That can be a great use of your refund, but you may not see an immediate impact to your credit score. Installment loans typically don’t affect your “utilization,” which is part of your FICO score, as significantly as credit cards. If you were to pay off a credit card balance (or reduce it significantly), that could have a pretty immediate impact on your credit score by lowering your utilization (how much credit you have available vs. how much you are using). Your student loan, though, doesn’t work this way–at least not to the same magnitude. Installment loans help your credit score more significantly when you have a good history of on-time payments, and they add to your “types of credit.” That said, if paying off a big chunk of your student loan is able to help you find some stability and peace of mind, all while saving on some interest, it’s a great use of the funds and can help your credit score in the future as you have more money to pay down other debt and continue to make on-time payments.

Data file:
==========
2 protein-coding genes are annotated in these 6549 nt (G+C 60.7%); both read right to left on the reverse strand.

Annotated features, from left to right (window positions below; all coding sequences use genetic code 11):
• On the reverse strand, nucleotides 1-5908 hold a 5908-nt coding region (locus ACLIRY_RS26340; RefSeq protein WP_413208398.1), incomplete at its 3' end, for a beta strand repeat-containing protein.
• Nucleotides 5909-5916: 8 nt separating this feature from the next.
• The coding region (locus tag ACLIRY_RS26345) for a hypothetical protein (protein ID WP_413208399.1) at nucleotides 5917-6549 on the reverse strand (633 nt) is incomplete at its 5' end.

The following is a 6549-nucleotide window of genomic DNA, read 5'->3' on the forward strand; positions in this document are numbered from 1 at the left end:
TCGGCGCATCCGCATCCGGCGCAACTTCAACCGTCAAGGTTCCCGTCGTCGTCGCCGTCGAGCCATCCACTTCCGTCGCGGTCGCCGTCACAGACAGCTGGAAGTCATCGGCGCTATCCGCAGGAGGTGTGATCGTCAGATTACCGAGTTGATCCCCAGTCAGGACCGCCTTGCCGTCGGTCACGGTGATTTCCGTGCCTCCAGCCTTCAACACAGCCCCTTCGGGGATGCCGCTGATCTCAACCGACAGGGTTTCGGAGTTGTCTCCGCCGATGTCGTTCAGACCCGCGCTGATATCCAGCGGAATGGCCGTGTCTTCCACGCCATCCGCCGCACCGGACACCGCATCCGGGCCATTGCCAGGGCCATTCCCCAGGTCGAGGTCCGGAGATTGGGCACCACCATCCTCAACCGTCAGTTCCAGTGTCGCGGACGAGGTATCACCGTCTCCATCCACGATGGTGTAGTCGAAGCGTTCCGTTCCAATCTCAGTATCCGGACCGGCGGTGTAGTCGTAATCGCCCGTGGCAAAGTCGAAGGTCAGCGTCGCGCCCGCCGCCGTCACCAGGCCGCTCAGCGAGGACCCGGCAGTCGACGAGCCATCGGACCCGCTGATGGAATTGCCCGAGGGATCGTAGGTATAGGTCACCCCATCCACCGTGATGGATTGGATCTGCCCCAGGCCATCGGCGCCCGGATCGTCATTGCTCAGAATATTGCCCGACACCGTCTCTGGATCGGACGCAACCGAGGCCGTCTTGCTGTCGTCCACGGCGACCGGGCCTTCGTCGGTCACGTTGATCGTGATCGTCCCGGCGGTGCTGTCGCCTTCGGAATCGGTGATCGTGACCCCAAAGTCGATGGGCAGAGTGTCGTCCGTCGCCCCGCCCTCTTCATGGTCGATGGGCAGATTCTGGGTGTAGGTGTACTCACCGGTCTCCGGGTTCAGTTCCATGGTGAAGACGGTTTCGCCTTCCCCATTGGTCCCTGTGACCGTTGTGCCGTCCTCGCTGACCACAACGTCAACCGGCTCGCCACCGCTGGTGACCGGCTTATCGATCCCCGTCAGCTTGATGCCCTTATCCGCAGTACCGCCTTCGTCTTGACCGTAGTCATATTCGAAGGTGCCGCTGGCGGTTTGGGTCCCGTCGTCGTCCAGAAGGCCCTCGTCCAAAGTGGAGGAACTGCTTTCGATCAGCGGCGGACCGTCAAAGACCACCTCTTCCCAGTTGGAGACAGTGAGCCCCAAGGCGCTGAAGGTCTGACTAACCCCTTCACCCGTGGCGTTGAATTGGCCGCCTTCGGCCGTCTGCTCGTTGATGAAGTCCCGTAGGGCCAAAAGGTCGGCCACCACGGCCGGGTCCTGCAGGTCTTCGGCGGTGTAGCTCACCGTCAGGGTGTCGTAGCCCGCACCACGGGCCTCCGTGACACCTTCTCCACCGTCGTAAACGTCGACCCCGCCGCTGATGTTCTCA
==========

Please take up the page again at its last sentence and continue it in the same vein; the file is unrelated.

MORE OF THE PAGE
• Hello, I recently been accepted into fed loan servicing loan forgiveness program. Before this I was with nelnet and my credit score was 654. When my student loans were transferred to fed loan servicing my credit score dropped 54 points! Can I dispute this? I didn’t stop paying for my loans they just got transferred. What do I do? I worked really hard for years to increase my credit score now I’m back to square one.

    • Thomas Bright

      Hi there, switching your servicers should not impact your credit score. I would thoroughly review your credit report (you can get it for free at and make sure something else isn’t going on. You can also submit a dispute. We talk about how to dispute items in this article.

      • Jennifer

        I consolidated my loans to make it easier for repayment. My score dropped 43 points when navient reported all the other accounts as closed with the one account with the same amount in good standing.

  • Hi. My checks are starting to be garnished for student loan 5000 will that make my credit scores go up being that the payments are in time. They have been taking my taxes for the last 5 yrs now. I believe my way of thinking I would just let them take my taxes weren’t a great idea